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‘I blew my £55k tax-free pension on a sports car – I’ve never felt hard-up’

Roger and Pat
Roger and Pat live comfortably off their state pensions and an additional £18,000 a year between them - Tony Buckingham

In this new series, Telegraph Money finds out how people are spending their tax-free lump sums. If you accessed your pension in your 50s, we’d love to hear how you used the money – please email to get in touch.

Mention the word “pensions”, and many people’s thoughts will drift to their tax-free lump sum.

After years of hard work, that brand new sports car, Caribbean holiday or early retirement can move from dream to reality overnight. Others might see a chance to finally help their children financially, or make those home improvements they’ve been waiting years for.


For Roger Hipwell and Pat Walker, it was all five.

The couple started investing in the late 1980s when James, a colleague and now family friend, started a business as a financial adviser – they were his first clients.

“I had some cash and I think I sold a flat in old Windsor. Bear in mind this was 1987, three months before the big crash. We invested in unit trusts,” says Roger.

“Within three months, I think I lost half of it. However, within 12 months it had come back up. My intention was to retire earlier than my father did because he never enjoyed his retirement.”

Roger stopped work in 1995, aged 50. He took a small pension, alongside his lump sum of around £45,000, and bought a boat for £9,000. He also took up lobster fishing, although he says appetites within the household made that hard to monetise.

Pat adds: “It was my Friday night treat.”

He’s now 79 and Pat is 77. They’ve been together for 40 years and married for 10, meeting on an IT sales training course while working at rival companies.

Pat says: “Roger was a sales manager, so his sales guys were in competition with me. There were often conversations first thing in the morning: ‘Where are you off to today?’, ‘None of your business’.”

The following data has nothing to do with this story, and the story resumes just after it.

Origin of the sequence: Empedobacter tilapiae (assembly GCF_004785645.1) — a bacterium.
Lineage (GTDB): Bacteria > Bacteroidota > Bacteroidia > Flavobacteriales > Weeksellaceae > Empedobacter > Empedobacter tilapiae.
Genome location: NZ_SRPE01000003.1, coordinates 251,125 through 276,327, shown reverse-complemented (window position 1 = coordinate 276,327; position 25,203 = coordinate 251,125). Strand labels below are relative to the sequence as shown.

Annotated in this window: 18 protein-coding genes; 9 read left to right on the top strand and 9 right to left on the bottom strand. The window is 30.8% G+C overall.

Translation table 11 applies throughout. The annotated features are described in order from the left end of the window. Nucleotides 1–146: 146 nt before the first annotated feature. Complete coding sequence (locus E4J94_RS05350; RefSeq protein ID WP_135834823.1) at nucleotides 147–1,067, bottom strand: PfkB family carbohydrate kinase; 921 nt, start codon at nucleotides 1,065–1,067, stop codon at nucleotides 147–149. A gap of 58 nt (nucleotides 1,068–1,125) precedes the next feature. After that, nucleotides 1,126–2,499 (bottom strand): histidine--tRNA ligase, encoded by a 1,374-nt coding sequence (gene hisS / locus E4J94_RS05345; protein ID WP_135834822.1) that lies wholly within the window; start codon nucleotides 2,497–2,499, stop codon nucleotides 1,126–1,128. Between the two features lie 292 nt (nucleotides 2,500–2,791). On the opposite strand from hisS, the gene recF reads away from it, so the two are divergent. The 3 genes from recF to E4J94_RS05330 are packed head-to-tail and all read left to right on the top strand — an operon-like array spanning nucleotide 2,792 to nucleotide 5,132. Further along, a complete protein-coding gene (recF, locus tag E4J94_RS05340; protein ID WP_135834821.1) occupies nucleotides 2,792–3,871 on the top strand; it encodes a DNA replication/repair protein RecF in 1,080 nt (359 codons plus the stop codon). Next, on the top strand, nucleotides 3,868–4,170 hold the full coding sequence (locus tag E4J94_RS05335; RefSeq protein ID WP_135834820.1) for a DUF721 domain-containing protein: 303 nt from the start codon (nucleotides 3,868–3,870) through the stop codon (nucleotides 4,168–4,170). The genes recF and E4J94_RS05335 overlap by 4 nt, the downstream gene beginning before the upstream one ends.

After that first investment, they used James’s advice to take advantage of the new products like self-invested personal pensions (Sipps) and Isas that emerged during the 1990s.

Originally, they lived in Reading and owned a holiday home. When Roger retired, they bought a cottage in Orford, Suffolk, eventually selling the other two properties. Some more of his lump sum went into substantial building work needed on their “dilapidated” new purchase.

Before long, it was Pat’s turn to retire, and fulfil a lifelong dream with her own £55,000 lump sum.

“My cars had all been Minis, and I’d always wanted a sports car. We hummed and hawed about which sports car to get, and just as we were going through that process MG announced the MG F – so I bought one of the first, in racing green. I absolutely loved it. A nice little two seater, no room for any luggage.”

Having both “hung up their briefcases”, they decided to spend more of their lump sum on moving to an unusual location – the other side of the garden.

Pat says: “One of my interests in life is architecture. We needed to move from the cottage because it was very small. I was driving back to Guildford and I thought, we’ve got a huge plot of land. Why don’t we look to see if we can build a house there?”

Roger adds: “When we bought the cottage, the estate agent negotiated for us to have two thirds of the garden from the cottage next door. We went for planning permission and surprised everyone by getting it, and built the house.”

Around 10 years later, they reached an age where it was time to downsize. They sold up, bought a new property and rented elsewhere while more renovations were completed.

Pat says: “We always knew we’d have to move because it was a very non-old-people-friendly house. When a bungalow came up, we decided that if we didn’t do it then, we might get too old to move.

“We had this one renovated. I suppose you could say our lump sum went into builders’ pockets. It’s good we’ve been able to do this. We’ve never felt hard-up.”

The proceeds from downsizing also freed up money to give to Pat’s son and daughter.

The couple now run a letterpress company and sell a wide range of hand-set, hand-printed, high quality stationery - Tony Buckingham

Roger explains: “Indirectly, it’s a benefit of the lump sum. We used some of the lump sum for the building work, so effectively when we sold [the house] they benefited from it.”

These days, they live off their state pensions and an additional £18,000 a year between them, which is drawn from Sipps and Isas and is mainly investment income.

It makes life fairly relaxed. They holiday for free at friends’ houses in Crete and Barbados, visiting every year or two. They helped another friend start a bakery business by driving the van, working in the shop and putting their sales experience to good use. However, they don’t give all of their business acumen away.

“We now run a letterpress stationery company,” Pat says. “I’ve always had a great interest in lettering and printing and paper et cetera.

“We sell through stockists a wide range of hand-set, hand-printed, high quality stationery. We don’t make enough to pay anything back into our pension. I do it because I just love it.”